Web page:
Those of us who watched the original television series of "Alvin and the Chipmunks" will agree that a big-screen adaptation of the adventures of our favorite rock star vermin certainly had potential. With the creative chops of "Simpsons" writer Jon Vitti, the film seemed destined for greatness, or at least watchability.
Unfortunately, Vitti and his team made the bewildering decision to shoot much of the film in zero gravity. A little over half of the scenes of the movie take place in null gravity, and the lack of a satisfactory explanation for this occurrence gives the film an unpleasantly-surreal flavor. Sometimes the transitions are jarring: in one scene, for example, floundering songwriter Dave Seville has scheduled a meeting with a record exec after discovering the chipmunks' singing ability. His efforts to showcase the critters and cut an album deal are tainted by the cinematography: the drive to the record studio is uneventful, but the subsequent "waiting room" scene scans like an "Apollo 13" deleted scene: dotted with floating copies of "Time", bamboo chairs and a very-peeved receptionist. I'm as big a fan of physics as the next guy, but this is just ridiculous.
The voice-acting is spot-on, of course, for the first two-thirds or so of the film. Those familiar with the American Union of Voice Actors strike will recall that Fox was forced to bring in scab voice actors for some of the final scenes (due to the looser rules of the AUVA, scab actors are permitted for the purposes of finishing a film but not for new projects). I just wish that they had found more suitable voices - hearing Gilbert Gottfried voice all three chipmunks for the final few acts is fun for a few minutes, but quickly becomes jarring through his unsuccessful attempts to disguise his voice to accommodate three different characters. Scenes where the chipmunks speak with each other are particularly offsetting as it becomes clear that Gil shot all of his lines in one take.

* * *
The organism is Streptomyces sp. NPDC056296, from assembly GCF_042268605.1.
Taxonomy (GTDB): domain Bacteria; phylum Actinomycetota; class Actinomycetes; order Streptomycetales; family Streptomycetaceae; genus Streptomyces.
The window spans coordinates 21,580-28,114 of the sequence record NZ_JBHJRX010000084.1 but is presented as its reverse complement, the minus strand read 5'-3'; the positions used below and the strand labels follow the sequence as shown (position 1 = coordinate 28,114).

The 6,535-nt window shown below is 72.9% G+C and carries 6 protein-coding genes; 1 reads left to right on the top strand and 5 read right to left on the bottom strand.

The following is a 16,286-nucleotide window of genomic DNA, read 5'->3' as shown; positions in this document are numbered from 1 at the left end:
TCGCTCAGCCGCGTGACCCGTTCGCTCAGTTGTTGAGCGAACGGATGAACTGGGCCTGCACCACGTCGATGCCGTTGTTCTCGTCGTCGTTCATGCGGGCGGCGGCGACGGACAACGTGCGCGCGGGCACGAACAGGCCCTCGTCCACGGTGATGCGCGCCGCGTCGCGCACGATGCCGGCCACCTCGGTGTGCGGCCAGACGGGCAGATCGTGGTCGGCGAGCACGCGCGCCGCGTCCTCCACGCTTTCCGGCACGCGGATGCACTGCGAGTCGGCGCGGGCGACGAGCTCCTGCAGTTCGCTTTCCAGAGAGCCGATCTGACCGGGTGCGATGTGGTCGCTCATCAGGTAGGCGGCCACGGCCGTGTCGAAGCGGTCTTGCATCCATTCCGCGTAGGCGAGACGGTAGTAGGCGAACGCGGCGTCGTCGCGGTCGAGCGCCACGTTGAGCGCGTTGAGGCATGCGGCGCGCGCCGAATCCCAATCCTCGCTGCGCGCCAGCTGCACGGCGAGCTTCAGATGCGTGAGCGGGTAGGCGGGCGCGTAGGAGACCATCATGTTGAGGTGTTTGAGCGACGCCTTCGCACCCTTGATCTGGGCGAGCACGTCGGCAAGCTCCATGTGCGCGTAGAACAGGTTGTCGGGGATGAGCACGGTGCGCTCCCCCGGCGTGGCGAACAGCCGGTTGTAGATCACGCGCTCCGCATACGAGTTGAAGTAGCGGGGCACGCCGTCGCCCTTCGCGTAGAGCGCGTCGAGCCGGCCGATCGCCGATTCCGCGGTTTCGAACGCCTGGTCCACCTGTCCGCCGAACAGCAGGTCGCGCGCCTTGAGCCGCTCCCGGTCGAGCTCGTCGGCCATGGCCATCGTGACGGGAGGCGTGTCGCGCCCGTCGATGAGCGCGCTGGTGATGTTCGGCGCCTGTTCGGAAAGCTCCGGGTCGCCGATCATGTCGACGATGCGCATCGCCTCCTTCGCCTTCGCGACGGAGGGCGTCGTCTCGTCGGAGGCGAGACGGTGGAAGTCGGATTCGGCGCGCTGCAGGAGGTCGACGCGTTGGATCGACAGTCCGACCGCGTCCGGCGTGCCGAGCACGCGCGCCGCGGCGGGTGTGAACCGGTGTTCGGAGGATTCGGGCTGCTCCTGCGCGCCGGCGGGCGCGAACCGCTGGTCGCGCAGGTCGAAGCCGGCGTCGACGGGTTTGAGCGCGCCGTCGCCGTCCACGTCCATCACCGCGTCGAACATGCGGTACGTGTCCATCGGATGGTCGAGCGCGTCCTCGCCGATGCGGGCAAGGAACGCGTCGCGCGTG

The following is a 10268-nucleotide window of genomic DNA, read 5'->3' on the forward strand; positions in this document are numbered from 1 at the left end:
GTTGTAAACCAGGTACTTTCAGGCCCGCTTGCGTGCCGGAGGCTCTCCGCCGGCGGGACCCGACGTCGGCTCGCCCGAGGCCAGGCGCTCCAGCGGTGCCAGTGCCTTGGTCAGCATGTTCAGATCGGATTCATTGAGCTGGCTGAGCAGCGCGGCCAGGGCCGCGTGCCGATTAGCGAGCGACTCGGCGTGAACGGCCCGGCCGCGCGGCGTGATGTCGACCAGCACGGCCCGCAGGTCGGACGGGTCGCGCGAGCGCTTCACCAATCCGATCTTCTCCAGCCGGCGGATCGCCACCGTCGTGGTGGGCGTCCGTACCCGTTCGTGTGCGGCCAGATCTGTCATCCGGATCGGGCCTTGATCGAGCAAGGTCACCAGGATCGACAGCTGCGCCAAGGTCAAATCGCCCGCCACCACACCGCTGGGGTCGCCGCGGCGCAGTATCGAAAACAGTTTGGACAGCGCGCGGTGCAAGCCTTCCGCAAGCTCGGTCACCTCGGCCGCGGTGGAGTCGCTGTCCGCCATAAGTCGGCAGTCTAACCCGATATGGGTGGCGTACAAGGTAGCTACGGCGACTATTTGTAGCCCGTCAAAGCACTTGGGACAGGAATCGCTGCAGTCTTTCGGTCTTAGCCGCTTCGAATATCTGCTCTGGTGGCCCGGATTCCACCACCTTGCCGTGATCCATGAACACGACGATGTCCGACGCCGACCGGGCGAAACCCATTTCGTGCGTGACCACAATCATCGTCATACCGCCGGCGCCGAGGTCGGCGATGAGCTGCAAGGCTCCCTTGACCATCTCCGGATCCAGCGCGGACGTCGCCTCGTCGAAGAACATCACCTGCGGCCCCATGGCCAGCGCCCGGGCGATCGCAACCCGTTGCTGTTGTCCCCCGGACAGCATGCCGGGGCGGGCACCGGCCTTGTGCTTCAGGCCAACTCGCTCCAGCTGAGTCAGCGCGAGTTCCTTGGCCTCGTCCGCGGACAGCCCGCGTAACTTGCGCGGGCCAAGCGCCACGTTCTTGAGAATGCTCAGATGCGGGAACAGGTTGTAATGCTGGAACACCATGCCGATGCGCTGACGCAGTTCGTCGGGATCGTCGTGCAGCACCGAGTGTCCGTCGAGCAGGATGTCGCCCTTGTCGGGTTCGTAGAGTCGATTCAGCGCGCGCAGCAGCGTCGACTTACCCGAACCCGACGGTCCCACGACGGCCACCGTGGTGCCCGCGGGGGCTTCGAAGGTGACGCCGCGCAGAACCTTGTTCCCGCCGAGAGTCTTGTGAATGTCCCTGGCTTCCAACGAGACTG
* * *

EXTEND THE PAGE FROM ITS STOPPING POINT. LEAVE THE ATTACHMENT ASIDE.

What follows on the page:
Even the Goofy cartoon preceding the film is hit-or-miss; the animation is strong, and most of the slapstick humor is funny, but Disney's decision to indulge in a fairly strong bit of scatalogical humor for the toon's final seconds limits the cartoon's appeal, particularly for parents concerned for their children's viewing habits (another question: will the soon-to-be-infamous "colostomy bag" scene makes it onto the Chipmunks DVD as a special feature?).
I have now watched the film several times and cannot help but think that the movie would have benefited from more traditional methods: full gravity in all scenes, and consistent voice-acting throughout. Were those points respected I could forgive some of the more serious plot missteps of the film (the creepy "persistent imaginary friend" subplot, all-bluegrass soundtrack and inexplicable appearance of Cruella de Vil as the principal villain). Those intending to watch the film should decide carefully if they will still enjoy the film despite these significant issues.
FINAL GRADE: J+ and throw on a star and a quarter for good measure
1 hour ago